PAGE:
The cut fastball has been an ally at times this season for Tampa Bay Rays right-hander Jeremy Hellickson, getting him out of some big jams.
But the pitch has also been a foe. Two of the last three home runs Hellickson has allowed have been on cutters that didn't quit cut.
Hellickson and his new pitch is one of the few topics that can change the sunny disposition of Rays manager Joe Maddon to, well not dark, but to at least somewhat cloudy.
Hellickson said he needs another pitch against left-handed hitters.
"I had a little trouble with lefties last year, so having a different look, a different pitch to show those guys doesn't hurt," Hellickson said.
Maddon said the different look is hurting Hellickson's effectiveness this season.
"You only pick up a pitch like that if the other parts of the package aren't working or if you need something else, otherwise I prefer you pitch with what you have. Normally it's later in your career," Maddon said.
Hellickson is aware of Maddon's feeling about his new pitch, and said he agrees with his manager.
"I think I definitely overused it a few times this year, but at the same time it's gotten me out of some situations, some big situations, fastball counts," Hellickson said. "It's hurt me more times than not these last few games."
This isn't to say there is an Earl Weaver vs. Jim Palmer-type feud within the Rays clubhouse. For the most part, Maddon is pleased with Hellickson's work this season.
Hellickson is 3-0 with a 2.75 ERA in six starts. He can become the first starting pitcher to begin a season 4-0 after winning the rookie of the year award the previous season, and that list includes 23 starting pitchers.
And, Maddon agrees with Hellickson that he could do a better job against left-handed hitters, who batted .230 against Hellickson in 2011, while right-handers hit .188.
To address that issue, Hellickson worked the cutter into his repertoire that already included a fastball, changeup and curveball.
The cutter is one of the more popular pitches picked by pitchers looking to add something new to their game. It falls somewhere between a fastball and a slider. It looks like a fastball when coming out of the pitcher's hand but cuts, in the case of a right-handed pitcher such as Hellickson, to the left side of the plate. A cutter from a left-hander cuts to the right side of the plate.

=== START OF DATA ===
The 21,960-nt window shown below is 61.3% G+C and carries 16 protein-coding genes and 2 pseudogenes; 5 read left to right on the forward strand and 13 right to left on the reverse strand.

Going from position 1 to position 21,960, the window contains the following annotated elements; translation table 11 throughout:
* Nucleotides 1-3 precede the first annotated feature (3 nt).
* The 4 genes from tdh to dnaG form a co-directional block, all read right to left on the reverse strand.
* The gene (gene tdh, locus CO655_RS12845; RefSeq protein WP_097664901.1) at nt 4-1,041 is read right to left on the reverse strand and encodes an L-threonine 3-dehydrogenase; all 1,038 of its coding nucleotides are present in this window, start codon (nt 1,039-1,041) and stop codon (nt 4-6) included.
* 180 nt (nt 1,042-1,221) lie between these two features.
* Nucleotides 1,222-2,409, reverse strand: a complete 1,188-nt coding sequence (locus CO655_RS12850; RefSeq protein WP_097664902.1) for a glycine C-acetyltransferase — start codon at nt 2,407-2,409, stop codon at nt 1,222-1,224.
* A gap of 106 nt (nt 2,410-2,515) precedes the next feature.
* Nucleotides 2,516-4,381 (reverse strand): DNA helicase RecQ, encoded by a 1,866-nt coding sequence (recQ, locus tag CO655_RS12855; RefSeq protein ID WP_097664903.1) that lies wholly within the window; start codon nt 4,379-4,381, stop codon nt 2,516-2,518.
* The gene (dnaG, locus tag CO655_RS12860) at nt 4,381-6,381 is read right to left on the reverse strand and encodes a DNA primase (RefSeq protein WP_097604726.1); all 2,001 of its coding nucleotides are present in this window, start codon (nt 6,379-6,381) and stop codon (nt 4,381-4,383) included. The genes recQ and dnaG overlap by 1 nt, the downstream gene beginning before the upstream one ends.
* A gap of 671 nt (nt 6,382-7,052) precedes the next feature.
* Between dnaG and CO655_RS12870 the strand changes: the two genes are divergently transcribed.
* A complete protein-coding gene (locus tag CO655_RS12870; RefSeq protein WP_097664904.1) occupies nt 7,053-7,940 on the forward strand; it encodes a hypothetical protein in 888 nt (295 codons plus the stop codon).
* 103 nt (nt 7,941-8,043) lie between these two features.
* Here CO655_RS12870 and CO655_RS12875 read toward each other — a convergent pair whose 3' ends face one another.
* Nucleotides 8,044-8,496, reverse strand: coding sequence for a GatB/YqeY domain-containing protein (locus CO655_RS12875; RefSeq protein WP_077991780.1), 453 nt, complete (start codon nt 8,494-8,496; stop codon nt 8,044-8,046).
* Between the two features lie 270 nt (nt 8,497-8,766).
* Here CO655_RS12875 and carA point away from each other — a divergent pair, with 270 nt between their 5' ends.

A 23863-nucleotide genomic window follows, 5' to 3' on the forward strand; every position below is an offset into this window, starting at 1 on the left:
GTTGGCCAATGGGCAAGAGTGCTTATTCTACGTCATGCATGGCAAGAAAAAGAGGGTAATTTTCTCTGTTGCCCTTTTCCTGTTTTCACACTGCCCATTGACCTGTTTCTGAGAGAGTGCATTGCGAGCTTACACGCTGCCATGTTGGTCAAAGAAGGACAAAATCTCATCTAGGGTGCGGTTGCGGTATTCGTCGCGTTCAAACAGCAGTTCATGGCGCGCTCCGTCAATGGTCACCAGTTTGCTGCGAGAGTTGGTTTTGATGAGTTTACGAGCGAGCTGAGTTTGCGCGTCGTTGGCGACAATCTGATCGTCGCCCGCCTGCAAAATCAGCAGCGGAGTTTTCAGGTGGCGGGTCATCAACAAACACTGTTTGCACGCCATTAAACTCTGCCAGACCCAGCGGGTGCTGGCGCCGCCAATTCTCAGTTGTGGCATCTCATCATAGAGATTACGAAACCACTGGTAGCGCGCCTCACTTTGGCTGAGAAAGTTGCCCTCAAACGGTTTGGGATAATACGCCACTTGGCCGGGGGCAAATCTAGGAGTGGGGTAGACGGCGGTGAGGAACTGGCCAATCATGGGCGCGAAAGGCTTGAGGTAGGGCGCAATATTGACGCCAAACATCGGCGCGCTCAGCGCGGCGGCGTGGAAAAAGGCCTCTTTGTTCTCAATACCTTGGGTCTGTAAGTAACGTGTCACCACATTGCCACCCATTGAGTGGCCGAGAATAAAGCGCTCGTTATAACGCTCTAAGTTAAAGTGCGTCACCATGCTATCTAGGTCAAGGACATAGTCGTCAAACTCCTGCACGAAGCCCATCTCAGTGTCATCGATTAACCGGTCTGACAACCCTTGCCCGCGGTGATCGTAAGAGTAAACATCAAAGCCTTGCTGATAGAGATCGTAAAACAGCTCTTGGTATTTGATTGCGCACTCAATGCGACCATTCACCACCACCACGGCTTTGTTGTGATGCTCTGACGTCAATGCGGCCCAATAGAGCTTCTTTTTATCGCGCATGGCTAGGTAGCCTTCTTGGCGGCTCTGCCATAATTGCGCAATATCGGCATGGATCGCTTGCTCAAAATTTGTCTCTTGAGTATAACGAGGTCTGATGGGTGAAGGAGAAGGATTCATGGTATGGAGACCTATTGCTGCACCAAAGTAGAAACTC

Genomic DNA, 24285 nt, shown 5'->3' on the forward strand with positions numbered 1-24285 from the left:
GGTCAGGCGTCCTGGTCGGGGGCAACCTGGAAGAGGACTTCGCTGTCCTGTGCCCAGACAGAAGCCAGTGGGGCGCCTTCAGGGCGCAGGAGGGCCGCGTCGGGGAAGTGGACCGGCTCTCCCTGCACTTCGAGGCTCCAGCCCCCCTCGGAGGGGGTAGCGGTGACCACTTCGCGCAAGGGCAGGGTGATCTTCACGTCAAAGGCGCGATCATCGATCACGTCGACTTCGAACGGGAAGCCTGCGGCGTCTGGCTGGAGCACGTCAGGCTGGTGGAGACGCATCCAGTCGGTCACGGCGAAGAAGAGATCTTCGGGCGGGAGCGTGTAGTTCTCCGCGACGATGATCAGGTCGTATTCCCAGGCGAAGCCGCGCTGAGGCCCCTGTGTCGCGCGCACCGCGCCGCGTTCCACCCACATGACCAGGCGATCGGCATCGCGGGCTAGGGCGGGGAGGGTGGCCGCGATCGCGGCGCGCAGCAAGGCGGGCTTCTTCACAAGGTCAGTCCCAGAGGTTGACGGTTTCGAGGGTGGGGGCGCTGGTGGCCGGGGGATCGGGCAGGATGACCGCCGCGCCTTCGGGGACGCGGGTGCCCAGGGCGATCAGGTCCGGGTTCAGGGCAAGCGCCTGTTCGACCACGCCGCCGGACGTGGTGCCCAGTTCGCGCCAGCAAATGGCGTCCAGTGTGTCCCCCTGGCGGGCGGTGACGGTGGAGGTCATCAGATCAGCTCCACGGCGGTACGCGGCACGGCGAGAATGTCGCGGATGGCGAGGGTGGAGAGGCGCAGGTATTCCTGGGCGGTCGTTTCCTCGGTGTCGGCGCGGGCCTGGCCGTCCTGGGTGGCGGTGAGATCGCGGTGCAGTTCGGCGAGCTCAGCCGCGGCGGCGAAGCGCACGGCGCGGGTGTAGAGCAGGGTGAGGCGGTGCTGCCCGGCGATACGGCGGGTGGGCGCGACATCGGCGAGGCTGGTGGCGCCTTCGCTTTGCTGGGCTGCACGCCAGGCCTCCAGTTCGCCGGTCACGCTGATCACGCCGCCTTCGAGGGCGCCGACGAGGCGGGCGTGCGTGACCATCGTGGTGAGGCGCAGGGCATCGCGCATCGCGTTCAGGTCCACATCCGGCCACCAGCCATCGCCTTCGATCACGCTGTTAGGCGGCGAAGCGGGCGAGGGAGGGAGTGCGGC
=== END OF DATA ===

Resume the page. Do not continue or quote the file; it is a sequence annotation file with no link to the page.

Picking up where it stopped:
"They see fastball the whole way," Hellickson said. "They're in swing mood when they see a fastball over the plate. A little cut jams them."
One that catches too much of the plate is nothing more than a mediocre fastball, and generally gets hit hard.
James Shields, who starts for the Rays tonight when they begin a three-game series against the Yankees in New York, uses a cutter to keep hitters from sitting on his changeup.
"You hear all the hitters say, 'Oh man, he threw me a cutter. He snuck a cutter on me.' And you start wondering, is that a good pitch to throw?" Shields said. "You talk to the hitters on the team and they tell you it's a tough pitch to hit."
Given the success Shields has had with the pitch, you can see why Hellickson picked the cutter. But Hellickson has not quite mastered the pitch, and Maddon said it has taken away from his other pitches.
"It takes away the number of times you throw your better pitches because you're trying to fit something else into it, so your effectiveness can diminish with less usage of your best pitch," Maddon said. "
According to fangraphs.com, Hellickson is throwing 6.8 percent fewer curveballs and 3.6 percent fewer changeups than he did last season to accommodate the cutter, which he has thrown 11.7 percent of the time during his six starts.
"More than anything, hitters will tell you when you need to reinvent yourself, I really believe that," Maddon said. "With a lot of our young guys I'd rather stick with tried and true and not worry about reinvention."